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Wot I Think - Fallout 76: Wastelanders

Turns out war does change actually

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“People have returned to Appalachia in droves,” proclaim the patch notes for Fallout 76’s Wastelanders expansion, in what is both a reasonable summary of the troubled RPG’s third free expansion and, I suspect, a spirited attempt at self-fulfilling prophecy. Of all the gripes players (including this guy) had with baseline F76, by far the most prevalent was that it felt abandoned at launch. With human NPCs present only as voice recordings left by the long-dead, and a maximum player population of 24 per server, the game worked well as a mood piece about post-apocalyptic emptiness, but not so much as a fun time.

But in fairness to Bethesda, they immediately began steering Fallout 76 back towards warmer, more populated waters. Now, after a year and a half of work, the proof-filled pudding is served. And since it’s landed on steam too, widening its reach considerably, Bethesda are no doubt hoping a proverbial drove of players who gave it a miss 17 months ago will be coming back for a taste. But will it be to their liking?

Big Mike Lunchtime is back, this time manifesting as a person with the aspect of a sort of sarcastic, disappointing eagle

I’ve spent two days playing Wastelanders with a brand new character, as if I were playing the game for the first time. And while I’ve not fallen in love with it by any means, it’s grown on me. The mood of the game, for want of a better word, is transformed: what was once hollow now feels fleshed out, and what was lifeless now feels at least intermittently busy. I’ve still got a lot of issues with Fallout 76, but they’re starting to feel fixable, or at least easier to overlook.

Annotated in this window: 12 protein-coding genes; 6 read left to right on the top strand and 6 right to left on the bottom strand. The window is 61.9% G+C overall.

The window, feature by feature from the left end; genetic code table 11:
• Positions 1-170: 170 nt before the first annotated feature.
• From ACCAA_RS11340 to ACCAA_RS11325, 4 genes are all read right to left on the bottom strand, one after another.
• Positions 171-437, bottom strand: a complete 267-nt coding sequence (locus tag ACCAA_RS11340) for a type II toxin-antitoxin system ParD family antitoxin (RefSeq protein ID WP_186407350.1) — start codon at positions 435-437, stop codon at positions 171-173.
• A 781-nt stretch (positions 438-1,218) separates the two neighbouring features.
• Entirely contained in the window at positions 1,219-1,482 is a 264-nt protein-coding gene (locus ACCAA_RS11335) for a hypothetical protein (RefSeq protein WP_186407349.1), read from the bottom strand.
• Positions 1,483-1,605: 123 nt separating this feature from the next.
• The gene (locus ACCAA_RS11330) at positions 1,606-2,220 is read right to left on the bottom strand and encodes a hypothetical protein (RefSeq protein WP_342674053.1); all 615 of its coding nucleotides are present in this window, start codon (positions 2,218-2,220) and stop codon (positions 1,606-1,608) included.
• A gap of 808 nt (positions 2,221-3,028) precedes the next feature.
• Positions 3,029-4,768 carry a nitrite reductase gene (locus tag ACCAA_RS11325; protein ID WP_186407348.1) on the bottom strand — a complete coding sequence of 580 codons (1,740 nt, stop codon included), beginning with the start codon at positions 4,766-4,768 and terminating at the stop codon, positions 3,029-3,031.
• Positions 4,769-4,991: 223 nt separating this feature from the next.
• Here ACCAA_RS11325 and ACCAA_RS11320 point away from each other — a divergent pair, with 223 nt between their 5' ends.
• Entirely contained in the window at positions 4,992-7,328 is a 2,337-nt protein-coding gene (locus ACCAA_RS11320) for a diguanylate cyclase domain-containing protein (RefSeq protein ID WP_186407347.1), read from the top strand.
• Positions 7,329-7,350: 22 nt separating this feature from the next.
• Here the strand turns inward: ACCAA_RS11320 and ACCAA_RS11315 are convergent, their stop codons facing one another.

The addition of human NPCs is the central pillar of Wastelanders, and the change announces itself right off the bat. There are two raggedy wanderers lurking around right as you leave Vault 76, and they soon direct you to a pub called the Wayward, which has sprung up to cater to all the newcomers to the area. Needless to say, in the time-honoured tradition of all RPGs ever, the pub is being troubled by bandits.

Here is one of those NPCs, looking faintly mournful that vidbud Matthew, who I played with, has barged halfway through their ribcage in his gigantic wearable JCB digger.

Wastelanders is set one year after the events of Fallout 76, and the continuity situation is… complex, but well thought out. Basically, the Wastelanders main quest, revolving around the search for a legendary treasure, is woven in with that of the base game. You’re not forced to play through the whole of the latter, but you do have to get a certain way through to make it logically possible for the rest of the Wastelanders plot to take place. I thought it was pretty cleverly done, and if you completed broad swathes of the main quest prior to playing through Wastelanders, it unlocks new dialogue options due if you’ve seen impressive things. Like this big angry bat, for example:

One of the things that was undeniably great about Fallout 76 was its photo mode, and that has not changed.

The Wastelanders story itself comes in two slices. The first, smaller slice is accessible straight away, and revolves around the Wayward, and the fate of a treasure hunter called Crane. These missions stretch out to a good few hours of play time, and are enough to get you to level six or seven without stopping to smell the mutants. But the real bulk of Wastelanders’ story unlocks after you reach level 20, at which point it intersects with the original main quest, and you’re introduced to two main human factions: the Raiders and the Settlers. The former have made their home in the crashed space station up in the north of the map, making one of Fallout 76’s best bits of set dressing more interesting in the process, while the latter have made a nice little town called Foundation.